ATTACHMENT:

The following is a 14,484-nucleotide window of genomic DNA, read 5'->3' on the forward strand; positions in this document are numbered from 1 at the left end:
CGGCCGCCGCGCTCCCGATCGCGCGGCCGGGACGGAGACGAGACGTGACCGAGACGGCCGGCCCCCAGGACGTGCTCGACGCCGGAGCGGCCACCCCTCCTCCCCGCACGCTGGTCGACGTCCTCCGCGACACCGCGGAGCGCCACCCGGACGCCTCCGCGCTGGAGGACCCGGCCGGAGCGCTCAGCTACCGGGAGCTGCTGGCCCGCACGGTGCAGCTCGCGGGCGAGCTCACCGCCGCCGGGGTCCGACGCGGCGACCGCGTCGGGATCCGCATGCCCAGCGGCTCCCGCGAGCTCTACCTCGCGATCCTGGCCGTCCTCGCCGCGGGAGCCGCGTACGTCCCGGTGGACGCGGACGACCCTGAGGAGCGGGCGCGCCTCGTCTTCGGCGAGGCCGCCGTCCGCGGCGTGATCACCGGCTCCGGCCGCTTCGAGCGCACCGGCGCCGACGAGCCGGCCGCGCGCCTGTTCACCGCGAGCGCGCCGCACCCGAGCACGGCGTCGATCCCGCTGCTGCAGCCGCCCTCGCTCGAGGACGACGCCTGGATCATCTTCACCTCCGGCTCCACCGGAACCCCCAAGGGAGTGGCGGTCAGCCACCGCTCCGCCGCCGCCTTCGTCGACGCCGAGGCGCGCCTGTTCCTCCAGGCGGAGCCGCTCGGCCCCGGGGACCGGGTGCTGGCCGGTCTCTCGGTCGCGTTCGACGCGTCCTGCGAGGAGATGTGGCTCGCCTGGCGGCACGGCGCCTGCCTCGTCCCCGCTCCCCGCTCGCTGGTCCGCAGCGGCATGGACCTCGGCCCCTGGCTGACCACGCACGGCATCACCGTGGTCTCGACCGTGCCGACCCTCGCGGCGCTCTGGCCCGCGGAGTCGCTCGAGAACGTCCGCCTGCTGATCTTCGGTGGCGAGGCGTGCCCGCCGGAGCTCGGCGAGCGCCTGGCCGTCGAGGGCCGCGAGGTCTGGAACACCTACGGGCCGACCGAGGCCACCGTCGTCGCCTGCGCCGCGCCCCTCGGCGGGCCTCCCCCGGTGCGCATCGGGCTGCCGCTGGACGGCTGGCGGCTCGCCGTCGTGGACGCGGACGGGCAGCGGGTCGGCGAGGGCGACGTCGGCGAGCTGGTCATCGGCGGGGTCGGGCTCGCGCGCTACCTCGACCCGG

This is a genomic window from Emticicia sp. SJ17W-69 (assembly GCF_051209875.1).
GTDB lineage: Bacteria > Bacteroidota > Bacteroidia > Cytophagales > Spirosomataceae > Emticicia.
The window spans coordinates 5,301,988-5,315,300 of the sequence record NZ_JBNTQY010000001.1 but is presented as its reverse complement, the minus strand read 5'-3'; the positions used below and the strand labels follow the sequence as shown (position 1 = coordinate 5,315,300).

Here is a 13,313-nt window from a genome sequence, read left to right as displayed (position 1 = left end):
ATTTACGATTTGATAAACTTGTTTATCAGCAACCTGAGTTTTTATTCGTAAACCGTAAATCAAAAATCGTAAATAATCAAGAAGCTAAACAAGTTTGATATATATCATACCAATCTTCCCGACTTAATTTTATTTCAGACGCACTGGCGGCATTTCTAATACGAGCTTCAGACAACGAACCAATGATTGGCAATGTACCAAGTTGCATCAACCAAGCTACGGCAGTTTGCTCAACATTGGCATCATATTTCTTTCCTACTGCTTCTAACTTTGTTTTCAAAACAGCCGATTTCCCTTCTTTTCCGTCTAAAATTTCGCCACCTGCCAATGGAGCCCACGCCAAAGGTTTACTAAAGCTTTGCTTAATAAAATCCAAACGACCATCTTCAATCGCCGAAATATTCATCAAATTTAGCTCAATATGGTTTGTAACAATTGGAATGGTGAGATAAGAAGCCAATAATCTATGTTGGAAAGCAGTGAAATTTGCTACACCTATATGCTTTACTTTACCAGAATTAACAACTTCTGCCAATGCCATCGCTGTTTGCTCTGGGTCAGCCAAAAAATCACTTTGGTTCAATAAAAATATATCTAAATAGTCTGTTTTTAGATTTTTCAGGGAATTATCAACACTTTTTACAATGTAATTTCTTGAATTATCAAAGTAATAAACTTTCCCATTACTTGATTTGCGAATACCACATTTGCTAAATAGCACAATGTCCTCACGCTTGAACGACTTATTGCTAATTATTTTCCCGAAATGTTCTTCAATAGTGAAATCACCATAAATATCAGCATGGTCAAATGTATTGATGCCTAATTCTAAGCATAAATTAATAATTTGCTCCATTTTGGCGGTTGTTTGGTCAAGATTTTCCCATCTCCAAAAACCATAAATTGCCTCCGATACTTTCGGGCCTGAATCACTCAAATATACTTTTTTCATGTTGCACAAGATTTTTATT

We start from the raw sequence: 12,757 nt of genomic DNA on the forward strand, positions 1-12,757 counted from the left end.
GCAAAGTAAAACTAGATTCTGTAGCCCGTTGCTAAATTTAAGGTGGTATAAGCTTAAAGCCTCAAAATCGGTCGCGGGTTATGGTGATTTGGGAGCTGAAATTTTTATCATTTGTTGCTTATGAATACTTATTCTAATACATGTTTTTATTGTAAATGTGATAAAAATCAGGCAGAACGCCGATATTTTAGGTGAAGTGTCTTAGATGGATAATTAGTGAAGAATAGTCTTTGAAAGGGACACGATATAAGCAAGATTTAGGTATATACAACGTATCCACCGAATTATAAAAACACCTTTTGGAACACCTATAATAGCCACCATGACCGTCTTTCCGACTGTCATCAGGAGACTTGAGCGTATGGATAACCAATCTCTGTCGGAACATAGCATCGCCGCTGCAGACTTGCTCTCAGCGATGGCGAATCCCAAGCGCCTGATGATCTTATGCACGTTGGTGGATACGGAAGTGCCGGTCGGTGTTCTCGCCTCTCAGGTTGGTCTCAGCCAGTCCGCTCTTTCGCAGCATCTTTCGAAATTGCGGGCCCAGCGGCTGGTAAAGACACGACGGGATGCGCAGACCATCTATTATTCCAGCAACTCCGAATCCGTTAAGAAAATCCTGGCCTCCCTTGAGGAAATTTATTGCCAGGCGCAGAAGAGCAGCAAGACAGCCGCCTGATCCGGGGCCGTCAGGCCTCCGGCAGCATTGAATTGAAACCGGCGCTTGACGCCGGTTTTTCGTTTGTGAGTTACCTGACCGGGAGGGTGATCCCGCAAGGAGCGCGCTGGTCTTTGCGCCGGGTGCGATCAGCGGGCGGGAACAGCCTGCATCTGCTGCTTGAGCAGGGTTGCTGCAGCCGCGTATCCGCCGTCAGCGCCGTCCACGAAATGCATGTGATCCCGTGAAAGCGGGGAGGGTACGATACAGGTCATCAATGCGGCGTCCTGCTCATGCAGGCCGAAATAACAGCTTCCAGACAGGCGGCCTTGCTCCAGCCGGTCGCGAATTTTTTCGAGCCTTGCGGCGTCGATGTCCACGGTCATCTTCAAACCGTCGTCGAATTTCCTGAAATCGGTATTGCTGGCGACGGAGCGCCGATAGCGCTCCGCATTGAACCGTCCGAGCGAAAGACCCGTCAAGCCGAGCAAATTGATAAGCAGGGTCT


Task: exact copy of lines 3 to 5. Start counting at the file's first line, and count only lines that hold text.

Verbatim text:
This is a genomic window from Emticicia sp. SJ17W-69 (assembly GCF_051209875.1).
GTDB lineage: Bacteria > Bacteroidota > Bacteroidia > Cytophagales > Spirosomataceae > Emticicia.
The window spans coordinates 5,301,988-5,315,300 of the sequence record NZ_JBNTQY010000001.1 but is presented as its reverse complement, the minus strand read 5'-3'; the positions used below and the strand labels follow the sequence as shown (position 1 = coordinate 5,315,300).